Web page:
On the other hand, I can't pretend like Naija people can do no wrong. That would be, well..... dilusional. Hahahaha..... One thing I've noticed growing up: Naija people get mouth. In other words, they say what they have to say, whether you like it or not.
|Tha'ts me on the far right almost 11 years ago. It was at this church, around this time that I heard...|
Ah ah, Chichi. We're trying to hear wedding bells, and you're cutting your hair?
Said by one aunty in 2009 when I cut my hair. Smh. Can you imagine? So because I cut my hair short, I become so unattractive that no one would want to marry me?! Who said I'm catering my hairstyle to get a mate? Who said I'm even ready to get married, all of 21 year old at that time. I of course didn't say these things, but I sure thought them. I've noticed a similar complex with older Naija people, particularly women. I think it stems from the fact that many of them, when they were in school in Nigeria, were forced to cut their hair so that they wouldn't be focused so much on trying to be cute. As with most things that any young person is forced to do, they hated it. And for girls, it's quite understandable that they would be unhappy with being forced to cut their hair. And they had to go way short. We're talking boy, close-shaven short. So now that long, glamorous hair is available to all, they can't understand why someone would choose to sport short hair. I used to feel similarly, but when I cut my hair in 2009, I saw the light. I was fly, and you couldn't tell me nothin'! Lol. As my hair grew, I found that it took more time to maintain it than I had. So for now, I've gone back to weaves and braids. But my natural hair is now an option, where I didn't think it was before. And I now know that beauty is in the eye of the beholder. Hair long or short, weave or no weave, I can feel and look beautiful. Anyone who says otherwise is silly.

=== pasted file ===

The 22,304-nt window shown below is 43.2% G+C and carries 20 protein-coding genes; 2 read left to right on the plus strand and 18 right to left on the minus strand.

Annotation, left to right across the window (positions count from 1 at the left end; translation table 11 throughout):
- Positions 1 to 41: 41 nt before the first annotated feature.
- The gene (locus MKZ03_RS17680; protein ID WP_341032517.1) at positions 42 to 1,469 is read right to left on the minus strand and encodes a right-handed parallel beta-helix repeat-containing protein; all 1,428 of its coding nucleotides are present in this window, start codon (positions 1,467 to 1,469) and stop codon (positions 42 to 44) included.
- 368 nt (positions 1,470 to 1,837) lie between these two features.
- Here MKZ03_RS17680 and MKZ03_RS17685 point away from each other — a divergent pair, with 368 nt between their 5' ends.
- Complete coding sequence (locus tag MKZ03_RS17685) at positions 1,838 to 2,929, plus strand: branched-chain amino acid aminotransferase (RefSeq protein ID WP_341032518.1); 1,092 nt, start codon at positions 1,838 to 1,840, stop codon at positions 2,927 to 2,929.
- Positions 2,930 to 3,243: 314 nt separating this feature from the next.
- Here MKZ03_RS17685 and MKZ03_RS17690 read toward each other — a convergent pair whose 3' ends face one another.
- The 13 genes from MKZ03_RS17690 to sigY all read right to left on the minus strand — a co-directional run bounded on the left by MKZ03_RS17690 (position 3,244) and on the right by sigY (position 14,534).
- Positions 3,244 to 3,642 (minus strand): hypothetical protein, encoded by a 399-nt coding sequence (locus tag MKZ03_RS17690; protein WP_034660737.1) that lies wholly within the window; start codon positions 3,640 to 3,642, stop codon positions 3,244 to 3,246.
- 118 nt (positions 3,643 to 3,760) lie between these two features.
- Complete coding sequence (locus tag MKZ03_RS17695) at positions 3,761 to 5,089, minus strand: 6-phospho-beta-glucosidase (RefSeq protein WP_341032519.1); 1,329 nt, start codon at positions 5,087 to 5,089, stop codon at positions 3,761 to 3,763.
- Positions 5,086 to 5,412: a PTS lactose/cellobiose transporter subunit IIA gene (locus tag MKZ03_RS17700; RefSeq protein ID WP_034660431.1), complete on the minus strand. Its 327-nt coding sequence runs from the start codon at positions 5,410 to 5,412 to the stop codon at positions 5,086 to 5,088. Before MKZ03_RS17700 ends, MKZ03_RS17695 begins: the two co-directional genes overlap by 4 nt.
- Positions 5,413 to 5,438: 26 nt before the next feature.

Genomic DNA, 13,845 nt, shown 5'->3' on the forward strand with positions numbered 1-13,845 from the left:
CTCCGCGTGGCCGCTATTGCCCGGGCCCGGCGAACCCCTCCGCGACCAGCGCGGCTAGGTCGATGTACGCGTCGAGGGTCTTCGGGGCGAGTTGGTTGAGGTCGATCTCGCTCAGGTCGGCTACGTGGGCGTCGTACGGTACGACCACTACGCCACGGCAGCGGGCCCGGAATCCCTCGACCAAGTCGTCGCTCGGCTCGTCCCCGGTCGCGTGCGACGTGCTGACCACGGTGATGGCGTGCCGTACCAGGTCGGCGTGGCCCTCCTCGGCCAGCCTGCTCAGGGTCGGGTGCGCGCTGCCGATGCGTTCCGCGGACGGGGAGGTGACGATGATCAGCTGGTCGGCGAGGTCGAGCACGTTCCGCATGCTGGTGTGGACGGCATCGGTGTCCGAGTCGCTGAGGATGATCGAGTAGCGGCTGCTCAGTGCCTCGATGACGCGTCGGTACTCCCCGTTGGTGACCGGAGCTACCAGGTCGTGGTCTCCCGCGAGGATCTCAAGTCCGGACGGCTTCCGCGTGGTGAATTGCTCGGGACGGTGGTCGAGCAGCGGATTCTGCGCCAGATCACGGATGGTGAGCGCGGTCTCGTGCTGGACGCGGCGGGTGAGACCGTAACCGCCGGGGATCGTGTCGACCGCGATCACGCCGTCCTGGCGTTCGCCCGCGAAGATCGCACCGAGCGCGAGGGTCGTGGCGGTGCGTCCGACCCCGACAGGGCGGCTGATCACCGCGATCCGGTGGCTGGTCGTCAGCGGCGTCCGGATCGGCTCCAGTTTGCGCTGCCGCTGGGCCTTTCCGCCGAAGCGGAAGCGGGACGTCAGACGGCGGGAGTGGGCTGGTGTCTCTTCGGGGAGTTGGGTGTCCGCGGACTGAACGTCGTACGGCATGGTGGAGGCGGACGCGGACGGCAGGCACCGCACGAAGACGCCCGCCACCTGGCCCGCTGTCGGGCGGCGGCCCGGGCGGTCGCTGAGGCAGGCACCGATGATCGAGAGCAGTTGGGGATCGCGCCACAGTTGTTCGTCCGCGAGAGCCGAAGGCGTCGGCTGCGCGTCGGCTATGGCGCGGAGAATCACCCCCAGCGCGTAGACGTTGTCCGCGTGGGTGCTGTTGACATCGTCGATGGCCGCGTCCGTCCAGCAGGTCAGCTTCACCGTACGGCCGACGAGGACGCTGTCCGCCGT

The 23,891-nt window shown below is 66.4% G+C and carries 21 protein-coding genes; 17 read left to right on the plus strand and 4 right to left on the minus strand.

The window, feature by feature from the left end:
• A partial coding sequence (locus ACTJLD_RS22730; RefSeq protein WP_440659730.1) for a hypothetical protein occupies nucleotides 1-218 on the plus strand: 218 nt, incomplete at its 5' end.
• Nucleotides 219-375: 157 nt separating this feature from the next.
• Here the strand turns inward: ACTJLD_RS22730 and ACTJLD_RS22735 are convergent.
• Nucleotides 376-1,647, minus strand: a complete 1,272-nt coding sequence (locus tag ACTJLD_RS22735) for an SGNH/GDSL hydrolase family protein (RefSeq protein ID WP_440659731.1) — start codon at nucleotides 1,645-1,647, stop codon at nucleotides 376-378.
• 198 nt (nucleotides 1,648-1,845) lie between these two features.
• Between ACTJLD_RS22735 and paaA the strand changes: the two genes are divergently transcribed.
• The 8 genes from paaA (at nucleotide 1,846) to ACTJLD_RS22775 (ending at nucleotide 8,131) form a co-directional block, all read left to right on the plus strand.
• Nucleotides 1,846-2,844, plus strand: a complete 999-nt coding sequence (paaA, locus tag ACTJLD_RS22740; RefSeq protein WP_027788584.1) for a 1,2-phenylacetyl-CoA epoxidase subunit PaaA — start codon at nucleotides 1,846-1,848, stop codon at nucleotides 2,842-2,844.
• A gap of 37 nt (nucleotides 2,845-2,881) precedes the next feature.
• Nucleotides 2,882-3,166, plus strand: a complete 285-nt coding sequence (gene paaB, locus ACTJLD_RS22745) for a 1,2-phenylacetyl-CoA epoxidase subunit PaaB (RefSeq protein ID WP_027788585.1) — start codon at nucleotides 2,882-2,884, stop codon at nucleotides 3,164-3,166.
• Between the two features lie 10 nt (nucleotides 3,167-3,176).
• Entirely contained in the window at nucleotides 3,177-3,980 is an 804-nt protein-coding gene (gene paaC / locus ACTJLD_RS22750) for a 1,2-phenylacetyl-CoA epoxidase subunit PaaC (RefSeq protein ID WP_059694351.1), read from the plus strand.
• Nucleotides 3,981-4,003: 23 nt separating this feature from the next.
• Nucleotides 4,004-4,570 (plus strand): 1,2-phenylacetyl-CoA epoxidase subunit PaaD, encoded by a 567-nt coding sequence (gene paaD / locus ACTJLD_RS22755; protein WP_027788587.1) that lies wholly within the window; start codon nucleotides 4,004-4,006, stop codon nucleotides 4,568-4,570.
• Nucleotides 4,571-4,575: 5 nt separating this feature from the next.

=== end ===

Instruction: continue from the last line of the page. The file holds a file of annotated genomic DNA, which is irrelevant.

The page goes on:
No wonder it was somehow unrounded
Ummm... no pic for this one. Even if I had one, I wouldn't post it. Lol. My friend told me that her mom was looking at her backside and wondering why it didn't look as round as she remembered. It was due to her change of underwear (a thong) ;) Hehehehee....
And these are only the ones I remember right now. My mom told me that before she came to the U.S., she was walking down the street in Lagos. She had tied her headscarf in a particular way. One man along the road called to her, "My sista, you think you look good. You don't look good o!" Hahaha... Then another time, when she went back to Naija to visit, she was walking with my dad's older brother, her brother-in-law. Their car had broken down and they were forced to walk. Some "keen" observer called out to her "What are you doing with that man? He's too old for you o!" Hehehee... see our people o. Chei!